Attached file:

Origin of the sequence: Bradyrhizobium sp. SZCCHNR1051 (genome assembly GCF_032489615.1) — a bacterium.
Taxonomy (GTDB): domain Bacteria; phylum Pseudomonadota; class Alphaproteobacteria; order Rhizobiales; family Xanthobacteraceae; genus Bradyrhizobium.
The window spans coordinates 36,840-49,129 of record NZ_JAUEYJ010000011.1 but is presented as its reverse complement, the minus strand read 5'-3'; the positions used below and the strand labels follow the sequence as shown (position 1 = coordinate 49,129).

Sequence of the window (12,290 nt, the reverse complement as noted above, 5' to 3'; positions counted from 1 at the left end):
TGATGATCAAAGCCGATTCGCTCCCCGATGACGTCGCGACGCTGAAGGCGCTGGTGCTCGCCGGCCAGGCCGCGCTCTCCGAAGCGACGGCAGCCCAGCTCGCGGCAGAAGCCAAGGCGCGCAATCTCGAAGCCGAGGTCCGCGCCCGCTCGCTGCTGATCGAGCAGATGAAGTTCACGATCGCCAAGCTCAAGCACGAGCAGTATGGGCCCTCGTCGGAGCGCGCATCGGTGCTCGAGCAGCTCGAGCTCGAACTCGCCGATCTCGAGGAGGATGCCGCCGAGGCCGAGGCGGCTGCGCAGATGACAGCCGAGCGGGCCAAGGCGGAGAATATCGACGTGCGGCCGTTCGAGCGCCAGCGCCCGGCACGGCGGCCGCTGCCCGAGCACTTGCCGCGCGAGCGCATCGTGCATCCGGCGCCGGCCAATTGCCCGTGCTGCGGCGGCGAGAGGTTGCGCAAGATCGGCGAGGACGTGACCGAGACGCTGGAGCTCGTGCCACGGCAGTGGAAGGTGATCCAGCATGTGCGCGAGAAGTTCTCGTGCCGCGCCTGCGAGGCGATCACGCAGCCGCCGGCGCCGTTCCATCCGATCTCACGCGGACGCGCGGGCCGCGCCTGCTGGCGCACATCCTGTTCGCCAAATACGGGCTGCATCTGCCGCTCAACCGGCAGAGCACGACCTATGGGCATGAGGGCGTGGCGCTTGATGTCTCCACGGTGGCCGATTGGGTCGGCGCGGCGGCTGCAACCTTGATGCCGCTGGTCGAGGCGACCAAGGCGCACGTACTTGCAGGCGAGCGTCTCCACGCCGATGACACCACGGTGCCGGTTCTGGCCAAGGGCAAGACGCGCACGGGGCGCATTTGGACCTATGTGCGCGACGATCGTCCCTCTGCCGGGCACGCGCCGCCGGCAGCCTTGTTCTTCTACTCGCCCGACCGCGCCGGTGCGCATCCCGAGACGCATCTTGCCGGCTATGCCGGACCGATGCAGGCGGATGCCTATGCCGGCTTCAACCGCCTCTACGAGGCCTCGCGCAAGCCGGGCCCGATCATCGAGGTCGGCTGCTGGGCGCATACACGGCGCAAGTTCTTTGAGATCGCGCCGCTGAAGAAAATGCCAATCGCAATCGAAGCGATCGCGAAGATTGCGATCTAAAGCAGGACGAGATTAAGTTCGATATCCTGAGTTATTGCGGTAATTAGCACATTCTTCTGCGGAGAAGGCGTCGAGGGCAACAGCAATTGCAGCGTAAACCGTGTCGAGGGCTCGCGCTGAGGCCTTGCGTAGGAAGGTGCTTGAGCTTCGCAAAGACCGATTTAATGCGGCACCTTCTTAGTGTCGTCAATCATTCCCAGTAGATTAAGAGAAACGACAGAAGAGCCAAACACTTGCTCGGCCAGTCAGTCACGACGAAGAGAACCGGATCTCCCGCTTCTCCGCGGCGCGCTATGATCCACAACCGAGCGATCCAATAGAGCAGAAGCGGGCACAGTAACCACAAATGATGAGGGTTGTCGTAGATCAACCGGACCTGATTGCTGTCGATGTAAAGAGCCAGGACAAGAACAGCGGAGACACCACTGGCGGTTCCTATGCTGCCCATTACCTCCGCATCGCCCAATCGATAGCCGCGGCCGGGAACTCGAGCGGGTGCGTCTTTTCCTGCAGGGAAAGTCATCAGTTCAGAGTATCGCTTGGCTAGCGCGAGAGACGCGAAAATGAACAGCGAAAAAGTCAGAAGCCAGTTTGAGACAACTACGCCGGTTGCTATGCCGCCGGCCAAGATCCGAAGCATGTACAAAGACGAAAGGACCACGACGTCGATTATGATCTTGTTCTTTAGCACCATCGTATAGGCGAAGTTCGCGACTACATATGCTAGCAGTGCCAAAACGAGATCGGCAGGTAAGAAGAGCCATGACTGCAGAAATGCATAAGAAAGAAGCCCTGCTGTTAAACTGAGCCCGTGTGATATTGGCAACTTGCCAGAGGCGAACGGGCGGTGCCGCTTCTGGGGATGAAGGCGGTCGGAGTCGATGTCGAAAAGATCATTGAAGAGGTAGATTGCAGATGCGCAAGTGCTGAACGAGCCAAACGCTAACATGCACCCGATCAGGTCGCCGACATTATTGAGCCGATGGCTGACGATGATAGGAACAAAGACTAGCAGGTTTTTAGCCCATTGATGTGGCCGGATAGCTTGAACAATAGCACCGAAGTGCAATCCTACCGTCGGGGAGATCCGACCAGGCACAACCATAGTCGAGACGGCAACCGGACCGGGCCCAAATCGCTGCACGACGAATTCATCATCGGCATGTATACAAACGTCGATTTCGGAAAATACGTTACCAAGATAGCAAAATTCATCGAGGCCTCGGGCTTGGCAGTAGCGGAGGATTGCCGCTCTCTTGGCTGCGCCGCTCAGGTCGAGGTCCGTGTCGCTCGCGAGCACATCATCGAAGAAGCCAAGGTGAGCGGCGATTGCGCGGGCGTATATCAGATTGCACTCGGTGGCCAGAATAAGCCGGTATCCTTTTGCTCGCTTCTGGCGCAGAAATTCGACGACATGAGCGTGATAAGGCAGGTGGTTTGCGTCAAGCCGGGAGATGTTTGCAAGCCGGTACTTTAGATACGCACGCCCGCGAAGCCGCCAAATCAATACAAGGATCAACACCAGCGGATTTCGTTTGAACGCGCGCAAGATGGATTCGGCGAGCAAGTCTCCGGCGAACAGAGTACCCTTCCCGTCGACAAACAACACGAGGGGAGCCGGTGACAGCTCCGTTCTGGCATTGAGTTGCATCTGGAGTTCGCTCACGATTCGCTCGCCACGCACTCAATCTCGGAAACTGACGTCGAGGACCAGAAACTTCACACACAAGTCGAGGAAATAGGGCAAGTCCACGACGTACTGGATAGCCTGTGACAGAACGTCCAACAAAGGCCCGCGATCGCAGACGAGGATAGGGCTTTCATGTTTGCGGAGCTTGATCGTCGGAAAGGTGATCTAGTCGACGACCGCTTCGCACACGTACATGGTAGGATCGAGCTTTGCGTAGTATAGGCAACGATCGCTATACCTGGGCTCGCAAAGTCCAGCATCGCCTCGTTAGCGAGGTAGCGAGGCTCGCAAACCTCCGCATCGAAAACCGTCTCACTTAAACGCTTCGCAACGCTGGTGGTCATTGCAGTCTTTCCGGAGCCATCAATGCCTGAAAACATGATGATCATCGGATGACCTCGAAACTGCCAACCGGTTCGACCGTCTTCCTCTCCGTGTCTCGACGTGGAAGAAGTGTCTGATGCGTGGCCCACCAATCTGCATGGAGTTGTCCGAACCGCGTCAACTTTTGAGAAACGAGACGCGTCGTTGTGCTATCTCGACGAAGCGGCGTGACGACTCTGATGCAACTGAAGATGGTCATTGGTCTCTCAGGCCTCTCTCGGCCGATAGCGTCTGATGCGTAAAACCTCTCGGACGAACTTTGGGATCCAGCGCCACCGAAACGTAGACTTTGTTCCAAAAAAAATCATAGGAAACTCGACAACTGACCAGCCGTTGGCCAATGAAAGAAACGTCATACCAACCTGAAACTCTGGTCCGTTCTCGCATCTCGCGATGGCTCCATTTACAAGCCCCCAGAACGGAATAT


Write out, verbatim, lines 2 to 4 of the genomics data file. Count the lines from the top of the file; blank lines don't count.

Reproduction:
Taxonomy (GTDB): domain Bacteria; phylum Pseudomonadota; class Alphaproteobacteria; order Rhizobiales; family Xanthobacteraceae; genus Bradyrhizobium.
The window spans coordinates 36,840-49,129 of record NZ_JAUEYJ010000011.1 but is presented as its reverse complement, the minus strand read 5'-3'; the positions used below and the strand labels follow the sequence as shown (position 1 = coordinate 49,129).

Sequence of the window (12,290 nt, the reverse complement as noted above, 5' to 3'; positions counted from 1 at the left end):